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Regional grape crops irreparably damaged from recent summer of smoke

Edwina Mason 6 April 2020
View of vineyard under a cloud of smoke.

Recent summer bushfire smoke has forced many vignerons to dump their tainted crops. Photo: University of Melbourne.

Any hopes of a 2020 vintage from Tumbarumba, Hilltops, Gundagai or Canberra appearing on a shop shelf near you have just about gone up in smoke in the past two months.

As vignerons endured extreme drought, fires became their next nemesis, particularly for those close to Canberra and Tumbarumba.

Those who survived the flames were faced with another formidable foe in the form of thick smoke that shrouded much of NSW and the ACT.

The result was smoke taint – a smoky, burnt ashy character inflicted on wines made from smoke-affected grapes, which is akin to licking a dirty ashtray.

This trifecta of trouble had already seen many of the region’s vignerons dump their crops and their vintages.

NSW Wine Industry Association executive officer Angus Barnes said, across the state, vineyards were impacted by unprecedented amounts of smoke during 40 days of the key growing season.

“NSW has 16 wine-growing regions and 12 of them were severely impacted by smoke.

“As you get closer to vintage, the effects of smoke have a bigger impact on the vines and that’s certainly the case across Tumbarumba, Hilltops and Canberra. The Riverina, Murray and Murray-Darling have been least impacted and that’s a good thing because of the volume of grapes they produce.”

But Tumbarumba, Hilltops and Canberra equates to 30,000 tonnes of grapes and around $30 million in revenue.

“If you turn that into wine and wine tourism, that’s well in excess of $100 million in lost revenue,” said Mr Barnes.

“When we started this process, the assumption going in was if the fires were more than 25-50km away from the vineyards, the chances of smoke doing damage to the vines would be relatively minimal. We now know that not to be the case.”

Around 1000 grape samples taken in NSW wine growing regions from December to March tested by the Australian Wine Research Institute were deemed to have either minimal, low-range, mid-range or high-range smoke impact.

“But different varieties have different susceptibilities to the effects of smoke,” explained Mr Barnes. “So neighbouring vineyards with the same grape variety might have wildly different scores depending on which direction the wind blows or because of the way the vineyard is situated.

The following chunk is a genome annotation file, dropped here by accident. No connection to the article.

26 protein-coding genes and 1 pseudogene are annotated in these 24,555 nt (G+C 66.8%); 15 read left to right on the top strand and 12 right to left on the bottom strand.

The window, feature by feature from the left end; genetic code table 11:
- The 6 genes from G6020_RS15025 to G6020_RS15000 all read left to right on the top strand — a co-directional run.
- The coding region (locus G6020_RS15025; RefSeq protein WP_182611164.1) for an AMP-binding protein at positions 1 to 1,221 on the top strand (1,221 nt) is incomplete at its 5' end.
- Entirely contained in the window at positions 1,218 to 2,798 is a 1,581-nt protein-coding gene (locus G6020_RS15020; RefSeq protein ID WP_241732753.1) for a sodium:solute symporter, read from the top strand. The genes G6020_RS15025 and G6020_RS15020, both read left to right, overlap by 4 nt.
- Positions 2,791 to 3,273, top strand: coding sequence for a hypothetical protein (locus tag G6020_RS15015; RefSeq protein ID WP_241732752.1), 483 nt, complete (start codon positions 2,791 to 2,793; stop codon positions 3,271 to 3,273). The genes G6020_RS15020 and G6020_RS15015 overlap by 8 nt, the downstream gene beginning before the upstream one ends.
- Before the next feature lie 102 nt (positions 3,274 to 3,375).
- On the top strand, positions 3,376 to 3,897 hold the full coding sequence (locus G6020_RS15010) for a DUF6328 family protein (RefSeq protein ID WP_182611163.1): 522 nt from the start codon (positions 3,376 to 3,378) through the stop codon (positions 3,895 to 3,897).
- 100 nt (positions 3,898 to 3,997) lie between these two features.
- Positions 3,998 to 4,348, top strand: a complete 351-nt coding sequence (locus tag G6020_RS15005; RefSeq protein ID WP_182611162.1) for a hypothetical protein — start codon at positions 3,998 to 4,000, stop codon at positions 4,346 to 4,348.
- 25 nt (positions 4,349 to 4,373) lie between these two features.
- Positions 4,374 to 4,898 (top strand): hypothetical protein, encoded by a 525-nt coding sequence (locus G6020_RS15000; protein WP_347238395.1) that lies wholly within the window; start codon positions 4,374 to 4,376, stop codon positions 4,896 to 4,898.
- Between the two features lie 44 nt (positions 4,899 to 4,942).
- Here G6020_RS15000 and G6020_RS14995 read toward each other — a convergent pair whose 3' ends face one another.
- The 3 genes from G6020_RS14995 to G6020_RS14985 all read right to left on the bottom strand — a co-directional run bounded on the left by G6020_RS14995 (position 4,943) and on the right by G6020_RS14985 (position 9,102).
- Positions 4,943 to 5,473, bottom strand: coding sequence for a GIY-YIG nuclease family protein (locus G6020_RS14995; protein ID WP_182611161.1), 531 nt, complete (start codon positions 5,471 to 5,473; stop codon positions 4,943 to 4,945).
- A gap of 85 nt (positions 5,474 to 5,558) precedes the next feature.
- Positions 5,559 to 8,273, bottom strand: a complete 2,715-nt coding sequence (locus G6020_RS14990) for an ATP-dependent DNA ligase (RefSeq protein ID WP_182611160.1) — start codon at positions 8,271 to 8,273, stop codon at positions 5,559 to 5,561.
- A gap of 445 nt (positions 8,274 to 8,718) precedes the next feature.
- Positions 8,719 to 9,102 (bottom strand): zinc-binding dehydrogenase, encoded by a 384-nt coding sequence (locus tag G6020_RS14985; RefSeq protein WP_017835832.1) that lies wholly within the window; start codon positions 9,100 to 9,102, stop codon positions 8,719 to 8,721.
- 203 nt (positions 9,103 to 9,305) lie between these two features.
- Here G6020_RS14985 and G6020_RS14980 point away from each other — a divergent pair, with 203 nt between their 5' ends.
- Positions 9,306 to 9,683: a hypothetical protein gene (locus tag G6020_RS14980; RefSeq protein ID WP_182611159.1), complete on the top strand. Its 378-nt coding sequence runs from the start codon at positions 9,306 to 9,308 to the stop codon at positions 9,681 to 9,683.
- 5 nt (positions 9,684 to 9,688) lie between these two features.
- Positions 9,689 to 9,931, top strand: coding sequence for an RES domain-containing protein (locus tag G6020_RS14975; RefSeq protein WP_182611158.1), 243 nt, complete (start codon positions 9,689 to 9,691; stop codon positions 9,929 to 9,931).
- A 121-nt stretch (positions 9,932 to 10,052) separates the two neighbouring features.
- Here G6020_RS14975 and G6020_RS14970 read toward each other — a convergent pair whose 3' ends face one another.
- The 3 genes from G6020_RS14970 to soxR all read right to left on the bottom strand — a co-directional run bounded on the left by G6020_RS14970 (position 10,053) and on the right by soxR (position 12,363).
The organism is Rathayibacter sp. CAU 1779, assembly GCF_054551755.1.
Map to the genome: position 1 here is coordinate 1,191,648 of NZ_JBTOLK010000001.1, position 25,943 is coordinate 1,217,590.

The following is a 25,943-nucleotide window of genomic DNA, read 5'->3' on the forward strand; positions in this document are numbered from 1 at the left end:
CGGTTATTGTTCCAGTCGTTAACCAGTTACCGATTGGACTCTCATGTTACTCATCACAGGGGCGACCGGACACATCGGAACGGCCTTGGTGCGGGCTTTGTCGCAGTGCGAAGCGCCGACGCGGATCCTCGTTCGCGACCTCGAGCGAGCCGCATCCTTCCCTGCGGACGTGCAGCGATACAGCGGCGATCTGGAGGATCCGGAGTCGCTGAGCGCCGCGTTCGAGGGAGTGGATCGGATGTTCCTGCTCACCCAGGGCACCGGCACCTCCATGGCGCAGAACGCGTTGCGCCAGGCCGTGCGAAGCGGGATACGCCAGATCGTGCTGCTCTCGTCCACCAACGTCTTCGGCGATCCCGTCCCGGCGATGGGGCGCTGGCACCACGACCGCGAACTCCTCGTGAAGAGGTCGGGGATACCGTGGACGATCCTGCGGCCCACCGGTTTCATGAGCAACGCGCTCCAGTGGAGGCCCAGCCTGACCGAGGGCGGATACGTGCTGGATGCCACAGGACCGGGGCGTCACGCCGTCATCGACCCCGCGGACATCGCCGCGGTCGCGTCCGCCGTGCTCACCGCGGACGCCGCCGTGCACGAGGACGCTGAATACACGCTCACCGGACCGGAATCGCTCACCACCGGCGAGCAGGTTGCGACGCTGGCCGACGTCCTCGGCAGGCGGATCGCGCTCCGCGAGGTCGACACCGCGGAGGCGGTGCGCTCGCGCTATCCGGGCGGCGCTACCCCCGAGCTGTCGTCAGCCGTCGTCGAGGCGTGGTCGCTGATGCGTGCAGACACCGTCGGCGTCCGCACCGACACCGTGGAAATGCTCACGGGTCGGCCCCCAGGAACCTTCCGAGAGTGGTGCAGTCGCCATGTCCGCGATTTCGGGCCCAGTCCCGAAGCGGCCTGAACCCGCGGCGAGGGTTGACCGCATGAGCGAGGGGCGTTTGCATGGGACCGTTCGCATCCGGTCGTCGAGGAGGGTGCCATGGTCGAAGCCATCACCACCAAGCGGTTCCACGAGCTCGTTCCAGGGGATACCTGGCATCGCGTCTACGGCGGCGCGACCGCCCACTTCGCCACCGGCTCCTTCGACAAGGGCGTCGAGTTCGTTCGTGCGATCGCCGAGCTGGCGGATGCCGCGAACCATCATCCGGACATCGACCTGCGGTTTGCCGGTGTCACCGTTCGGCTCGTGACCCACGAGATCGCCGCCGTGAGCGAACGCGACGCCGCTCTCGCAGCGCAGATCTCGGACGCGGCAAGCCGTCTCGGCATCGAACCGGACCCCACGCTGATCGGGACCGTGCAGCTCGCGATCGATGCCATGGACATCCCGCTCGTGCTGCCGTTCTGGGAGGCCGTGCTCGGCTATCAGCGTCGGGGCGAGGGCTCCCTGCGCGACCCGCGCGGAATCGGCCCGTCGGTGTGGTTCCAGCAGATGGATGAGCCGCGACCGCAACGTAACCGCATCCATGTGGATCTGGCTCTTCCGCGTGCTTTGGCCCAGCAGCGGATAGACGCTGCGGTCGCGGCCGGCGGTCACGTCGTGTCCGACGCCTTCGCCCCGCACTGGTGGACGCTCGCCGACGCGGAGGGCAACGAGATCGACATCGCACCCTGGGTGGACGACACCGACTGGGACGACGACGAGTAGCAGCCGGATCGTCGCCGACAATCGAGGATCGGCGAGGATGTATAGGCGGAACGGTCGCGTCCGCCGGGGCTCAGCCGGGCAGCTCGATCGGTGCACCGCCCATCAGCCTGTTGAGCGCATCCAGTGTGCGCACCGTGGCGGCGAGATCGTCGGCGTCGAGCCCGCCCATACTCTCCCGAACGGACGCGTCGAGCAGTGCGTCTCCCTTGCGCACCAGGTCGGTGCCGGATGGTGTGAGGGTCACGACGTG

“The Hilltops, I would suggest, has been significantly impacted. They haven’t been decimated like Canberra or Tumbarumba, but I think a significant amount of grapes were rejected either by the person who cut them or once they were tested.

“I think there will be very little wine to come out of Tumbarumba this year, although it has the advantage of lots of valleys and gullies so there may be some.”

If all that wasn’t enough, many fire-affected producers have not been able to access critical support from federal and state governments due to ongoing debate about classifying the effects of smoke as being part of the bushfire damage.

“I think it’s clear to everyone that the smoke that damages grapes is a direct impact of the bushfires,” said Mr Barnes. “The government has now recognised that and included the effects of smoke as being [part of] the definition of a bushfire activity.

“That avails the industry to the grants and loans that are available through federal and state governments.”

But the one big caveat, says Mr Barnes, is that these grants and loans can only be claimed if your vineyard is in a bushfire-declared local government area (LGA).

“In NSW, there are four areas where this is a big issue – Hilltops, Orange, Cowra and parts of Canberra – regions not declared bushfire-affected because the fires weren’t in them, but the smoke shadow came across them and destroyed the grapes,” he added.

“That’s frustrating and disappointing, and it means there are some growers in these areas who are particularly going to be under pressure because they’ll have no income between now and next vintage, which is 12 months away.

“Frankly, I think I am working three disasters behind because obviously now we’re dealing with COVID-19 and that is presenting a new range of unprecedented challenges.”

In the absence of cellar door sales, Mr Barnes is encouraging people to support wine producers through their websites.

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